JAIDS Journal of Acquired Immune Deficiency Syndromes:
Drug Treatment as HIV Prevention: A Research Update
Metzger, David S PhD*; Woody, George E PhD†; O'Brien, Charles P MD, PhD†
From the *HIV/AIDS Prevention Research Division and the †Treatment Research Institute, University of Pennsylvania, Philadelphia, PA.
This work was supported in part by the following research grants: P60-DA-005186-22, Center for Research on Improving the Treatment of Drug Abuse; U10-DA013043-07, Delaware Valley Node of the Clinical Trials Network (CTN); U01-AI-048014, Penn Prevention Clinical Trials Unit (PPCTU); and R01-DA-026344-01A1.
Correspondence to: David S. Metzger, PhD, University of Pennsylvania, HIV/AIDS Prevention Research Division, 3535 Market Street, Suite 4000, Philadelphia, PA 19104 (e-mail: firstname.lastname@example.org).
Drug use continues to be a major factor fueling the global epidemic of HIV infection. This article reviews the current literature on the ability of drug treatment programs to reduce HIV transmission among injection and noninjection drug users. Most data come from research on the treatment of opiate dependence and provide strong evidence on the effectiveness of medication-assisted treatment for reducing the frequency of drug use, risk behaviors, and HIV infections. This has been a consistent finding since the epidemic began among diverse populations and cultural settings. Use of medications other than methadone (such as buprenorphine/naloxone and naltrexone) has increased in recent years with promising data on their effectiveness as HIV prevention and as new treatment options for communities heavily affected by opiate use and HIV infection. However, few treatment interventions for stimulant abuse and dependence have shown efficacy in reducing HIV risk. The cumulative literature provides strong support of drug treatment programs for improving access and adherence to antiretroviral treatment. Drug users in substance abuse treatment are significantly more likely to achieve sustained viral suppression, making viral transmission less likely. Although there are challenges to implementing drug treatment programs for maximum impact, the scientific literature leaves no doubt about the effectiveness of drug treatment as an HIV prevention strategy.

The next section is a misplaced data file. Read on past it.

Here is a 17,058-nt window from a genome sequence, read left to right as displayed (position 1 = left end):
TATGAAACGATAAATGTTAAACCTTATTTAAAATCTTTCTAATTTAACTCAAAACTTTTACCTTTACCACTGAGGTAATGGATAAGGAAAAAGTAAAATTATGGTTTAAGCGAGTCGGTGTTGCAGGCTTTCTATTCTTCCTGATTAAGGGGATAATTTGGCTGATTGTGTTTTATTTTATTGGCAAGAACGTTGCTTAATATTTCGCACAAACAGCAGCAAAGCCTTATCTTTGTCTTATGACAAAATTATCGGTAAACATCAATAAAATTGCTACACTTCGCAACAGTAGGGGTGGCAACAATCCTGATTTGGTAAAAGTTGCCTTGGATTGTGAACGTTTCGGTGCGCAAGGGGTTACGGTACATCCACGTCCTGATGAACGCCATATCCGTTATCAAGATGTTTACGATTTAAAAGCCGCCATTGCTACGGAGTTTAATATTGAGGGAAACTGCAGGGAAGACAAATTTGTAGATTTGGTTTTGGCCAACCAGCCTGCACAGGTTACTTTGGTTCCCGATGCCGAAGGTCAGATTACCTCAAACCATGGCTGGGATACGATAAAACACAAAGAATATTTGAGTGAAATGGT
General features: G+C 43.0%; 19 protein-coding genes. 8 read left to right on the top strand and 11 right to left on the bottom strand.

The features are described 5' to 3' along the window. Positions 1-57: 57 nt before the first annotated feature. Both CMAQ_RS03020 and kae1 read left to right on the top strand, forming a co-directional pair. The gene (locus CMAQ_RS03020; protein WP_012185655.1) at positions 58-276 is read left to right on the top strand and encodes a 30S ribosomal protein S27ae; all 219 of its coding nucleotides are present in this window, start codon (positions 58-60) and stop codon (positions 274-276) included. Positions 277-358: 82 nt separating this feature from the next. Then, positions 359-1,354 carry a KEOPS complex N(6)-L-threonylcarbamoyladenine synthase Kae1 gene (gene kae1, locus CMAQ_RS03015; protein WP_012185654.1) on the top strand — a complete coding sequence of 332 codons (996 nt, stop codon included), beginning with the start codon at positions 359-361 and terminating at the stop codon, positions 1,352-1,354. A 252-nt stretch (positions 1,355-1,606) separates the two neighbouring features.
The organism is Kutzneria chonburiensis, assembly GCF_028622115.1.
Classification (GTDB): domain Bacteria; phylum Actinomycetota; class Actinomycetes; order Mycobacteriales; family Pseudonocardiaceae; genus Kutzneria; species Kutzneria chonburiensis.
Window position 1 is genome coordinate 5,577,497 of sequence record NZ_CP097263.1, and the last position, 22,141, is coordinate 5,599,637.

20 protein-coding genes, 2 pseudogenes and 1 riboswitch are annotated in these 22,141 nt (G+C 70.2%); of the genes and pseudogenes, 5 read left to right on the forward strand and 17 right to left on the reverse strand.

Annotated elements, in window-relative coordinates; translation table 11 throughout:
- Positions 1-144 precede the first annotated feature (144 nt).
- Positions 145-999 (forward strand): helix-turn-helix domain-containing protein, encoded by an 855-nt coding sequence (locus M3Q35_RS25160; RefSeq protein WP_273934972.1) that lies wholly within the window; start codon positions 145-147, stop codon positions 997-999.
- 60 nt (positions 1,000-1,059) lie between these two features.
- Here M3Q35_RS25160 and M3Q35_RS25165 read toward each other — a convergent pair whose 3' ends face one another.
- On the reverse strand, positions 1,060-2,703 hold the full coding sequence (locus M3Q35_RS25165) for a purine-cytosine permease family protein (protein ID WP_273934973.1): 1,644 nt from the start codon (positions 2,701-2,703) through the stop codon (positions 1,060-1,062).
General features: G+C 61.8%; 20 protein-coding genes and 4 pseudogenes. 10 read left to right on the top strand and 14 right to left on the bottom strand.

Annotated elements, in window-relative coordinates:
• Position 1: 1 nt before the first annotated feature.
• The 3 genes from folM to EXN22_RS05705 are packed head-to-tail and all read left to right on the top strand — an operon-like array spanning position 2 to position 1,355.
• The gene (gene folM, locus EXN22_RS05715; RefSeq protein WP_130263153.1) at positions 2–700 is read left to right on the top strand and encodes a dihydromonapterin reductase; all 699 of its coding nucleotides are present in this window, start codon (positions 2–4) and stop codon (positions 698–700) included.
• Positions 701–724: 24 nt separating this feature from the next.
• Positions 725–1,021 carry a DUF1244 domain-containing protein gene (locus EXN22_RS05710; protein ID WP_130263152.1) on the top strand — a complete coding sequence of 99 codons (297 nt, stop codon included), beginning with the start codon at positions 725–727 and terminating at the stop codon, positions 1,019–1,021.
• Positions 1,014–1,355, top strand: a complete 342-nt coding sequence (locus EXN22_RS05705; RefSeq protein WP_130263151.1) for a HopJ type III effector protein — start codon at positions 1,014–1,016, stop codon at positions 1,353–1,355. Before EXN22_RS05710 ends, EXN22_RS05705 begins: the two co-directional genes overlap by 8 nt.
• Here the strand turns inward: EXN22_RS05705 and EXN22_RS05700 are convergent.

In 1981 an outbreak of “community-acquired” Pneumocystis carinii was reported among 15 young men; seven were drug abusers, six were men who had sex with other men (MSM), and two were both drug users and MSM.1 This was one of the first published reports of cases that would later be classified as AIDS. It was a time of heightened concern throughout the medical community and those at risk and, increasingly, the general public. Although there was evidence of the connection between substance use and HIV, little was known then about drug users not in treatment, their injection and sexual risk practices, and more broadly, the impact of drug use on the nation's public health. Researchers and clinicians working with drug users rarely asked about sexual behaviors or syringe-related practices that could transmit bloodborne pathogens, and there was little public support for drug treatment programs or attention to any links between drug use and public health. Researchers, treatment professionals, and public health agencies were unprepared to respond to the sudden epidemic of HIV among drug users and their sexual partners.2
Nearly three decades later, estimates suggest that the global AIDS epidemic has begun to stabilize with over 33,000,000 people living with HIV and approximately equal numbers of new infections and deaths.3,4 Outside of sub-Saharan Africa, an estimated 10% of all new infections are attributed to injection drug use (IDU) despite significant regional variations. According to the Joint United Nations Program on HIV/AIDS, IDU is responsible for more than 80% of all HIV infections in eastern Europe and central Asia. The epidemic in countries in the Middle East and North Africa have been largely attributed to IDU, and it is currently linked to the growing epidemic in Indonesia, Vietnam, and Malaysia.5
The role of noninjection substance use (non-IDU) to the HIV/AIDS epidemic is also important. Although the risk of sexual HIV transmission is well known for non-IDU sex partners of IDUs, research has shown that among heterosexuals, alcohol and noninjection drug use are consistent predictors of HIV risks and new infections.6-8 Among MSM, substance use is more prevalent compared with the general population and is a known risk factor for HIV infection.9 In cross-sectional studies of MSM, alcohol and stimulant use are both associated with HIV risk and prevalence, whereas in prospective studies, substance abuse is consistently found to be a powerful predictor of new infections.10,11 Among the 4295 MSM who participated in Project Explore, the largest intervention trial ever conducted among HIV-negative MSM, drug and alcohol use before sex was a stronger predictor of incident infections than was unprotected receptive anal intercourse with a partner of unknown HIV status.12,13 Despite widespread awareness of the role of noninjection substance use in HIV sexual transmission, most of the scientific literature on drug treatment as HIV prevention focuses on IDU.